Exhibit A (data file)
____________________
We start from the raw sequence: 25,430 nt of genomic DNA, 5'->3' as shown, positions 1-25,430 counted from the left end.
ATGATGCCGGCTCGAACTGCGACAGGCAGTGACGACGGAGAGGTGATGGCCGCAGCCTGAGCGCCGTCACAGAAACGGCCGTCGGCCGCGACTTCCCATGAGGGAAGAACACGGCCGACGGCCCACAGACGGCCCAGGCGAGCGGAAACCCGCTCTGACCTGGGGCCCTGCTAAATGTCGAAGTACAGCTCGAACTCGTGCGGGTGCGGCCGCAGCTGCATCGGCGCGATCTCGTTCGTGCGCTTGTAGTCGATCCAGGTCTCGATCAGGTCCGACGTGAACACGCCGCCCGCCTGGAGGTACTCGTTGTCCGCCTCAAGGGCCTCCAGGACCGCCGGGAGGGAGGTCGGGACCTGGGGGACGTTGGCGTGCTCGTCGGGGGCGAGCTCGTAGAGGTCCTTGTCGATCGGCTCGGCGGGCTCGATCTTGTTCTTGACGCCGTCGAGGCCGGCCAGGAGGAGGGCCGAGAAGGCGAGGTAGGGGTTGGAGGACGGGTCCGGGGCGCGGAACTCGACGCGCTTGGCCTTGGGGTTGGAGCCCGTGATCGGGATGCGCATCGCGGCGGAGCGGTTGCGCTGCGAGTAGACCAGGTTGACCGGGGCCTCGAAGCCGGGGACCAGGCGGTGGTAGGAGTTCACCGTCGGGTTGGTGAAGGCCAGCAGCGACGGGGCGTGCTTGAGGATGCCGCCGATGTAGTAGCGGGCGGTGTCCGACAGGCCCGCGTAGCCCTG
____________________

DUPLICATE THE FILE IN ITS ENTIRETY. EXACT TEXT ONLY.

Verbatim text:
We start from the raw sequence: 25,430 nt of genomic DNA, 5'->3' as shown, positions 1-25,430 counted from the left end.
ATGATGCCGGCTCGAACTGCGACAGGCAGTGACGACGGAGAGGTGATGGCCGCAGCCTGAGCGCCGTCACAGAAACGGCCGTCGGCCGCGACTTCCCATGAGGGAAGAACACGGCCGACGGCCCACAGACGGCCCAGGCGAGCGGAAACCCGCTCTGACCTGGGGCCCTGCTAAATGTCGAAGTACAGCTCGAACTCGTGCGGGTGCGGCCGCAGCTGCATCGGCGCGATCTCGTTCGTGCGCTTGTAGTCGATCCAGGTCTCGATCAGGTCCGACGTGAACACGCCGCCCGCCTGGAGGTACTCGTTGTCCGCCTCAAGGGCCTCCAGGACCGCCGGGAGGGAGGTCGGGACCTGGGGGACGTTGGCGTGCTCGTCGGGGGCGAGCTCGTAGAGGTCCTTGTCGATCGGCTCGGCGGGCTCGATCTTGTTCTTGACGCCGTCGAGGCCGGCCAGGAGGAGGGCCGAGAAGGCGAGGTAGGGGTTGGAGGACGGGTCCGGGGCGCGGAACTCGACGCGCTTGGCCTTGGGGTTGGAGCCCGTGATCGGGATGCGCATCGCGGCGGAGCGGTTGCGCTGCGAGTAGACCAGGTTGACCGGGGCCTCGAAGCCGGGGACCAGGCGGTGGTAGGAGTTCACCGTCGGGTTGGTGAAGGCCAGCAGCGACGGGGCGTGCTTGAGGATGCCGCCGATGTAGTAGCGGGCGGTGTCCGACAGGCCCGCGTAGCCCTG